Half a croissant, on a plate, with a sign in front of it saying '50c'
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Strap *this* to the back of your cat.

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See through the clamor of battle

Laze the ground and locate enemies
  [vote for,

It is possible, by shining a light on a surface and watching the return, to see how noisy it is. (if it's a hard surface you can listen, but this idea doesn't need that level of fidelity)

This laser system would shine an array of lasers onto the ground and detect vibrations. A computer would filter out universal ones and parse the vibrations to draw vectors to the origins and detect what some of those origins are. Short-term vibrations, such as from an explosion, could be filtered out or recognized by recognizing their short-termidness. Universal vibrations (such as from the wind) could be filtered out by recognizing their universality. A great deal of calculus would then process the remaining ones. It's unlikely to be sensitive enough to detect a foot-fall, but an artillery or machine gun emplacement repeatedly firing would easily be detectable, as would a moving tank or truck. Until now this hasn't been possible simply due to the noise of battle involving so many wave-forms. But modern GPUs are up to the task.

edit: Not necessarily aircraft-borne.

Voice, May 18 2020


       Noise is your problem, its everywhere. In electronics just room temperature makes things vibrate uncomfortably and generate some terrible hissing on things like amplifiers. Some military tech cools sensors with liquid nitrogen to minimise the noise.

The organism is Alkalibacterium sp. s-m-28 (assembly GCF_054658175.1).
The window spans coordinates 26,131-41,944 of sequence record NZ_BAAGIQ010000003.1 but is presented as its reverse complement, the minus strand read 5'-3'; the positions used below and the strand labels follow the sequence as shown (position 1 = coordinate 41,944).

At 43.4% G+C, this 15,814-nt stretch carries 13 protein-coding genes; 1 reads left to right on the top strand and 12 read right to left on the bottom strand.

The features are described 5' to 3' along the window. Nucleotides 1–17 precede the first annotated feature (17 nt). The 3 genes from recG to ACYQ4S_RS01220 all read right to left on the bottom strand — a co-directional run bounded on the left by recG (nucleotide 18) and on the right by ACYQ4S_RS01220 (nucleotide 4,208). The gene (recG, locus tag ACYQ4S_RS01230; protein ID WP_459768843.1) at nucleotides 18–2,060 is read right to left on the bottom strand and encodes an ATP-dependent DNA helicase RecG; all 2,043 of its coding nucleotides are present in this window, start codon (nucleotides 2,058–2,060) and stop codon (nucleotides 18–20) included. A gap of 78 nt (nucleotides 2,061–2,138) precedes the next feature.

Lasers though are generally quite hot so your source material is difficult to work with. Roughly speaking one part in a million is going to be thermal noise and will bury most useful data.   

       [ ] Its not the noise of battle you need to worry about, but the Brownian motion of electrons.
bigsleep, May 19 2020

       This doesn't look like it will be very squaddie-proof ....   

       Besides, simple acoustic transducers will do exactly the same thing without recourse to lasers.   

       But the problem is the noise floor; so much random, local noise that more distant sources can't be discriminated. A little research on the problems of seismometry will disclose most of the issues.
8th of 7, May 19 2020


       Why? What size is your mom? %-)   

       Even if you could get this to work, it could be easily defeated by some pretty simple random vibration shaker tables, off-balance engines, etc.
RayfordSteele, May 19 2020

       Hehe. Putting the science in yo mama jokes.   

       Q: What is the science behind yo mama jokes ?
A: Seismometry

       That joke is so good its christmas cracker worthy.
bigsleep, May 20 2020


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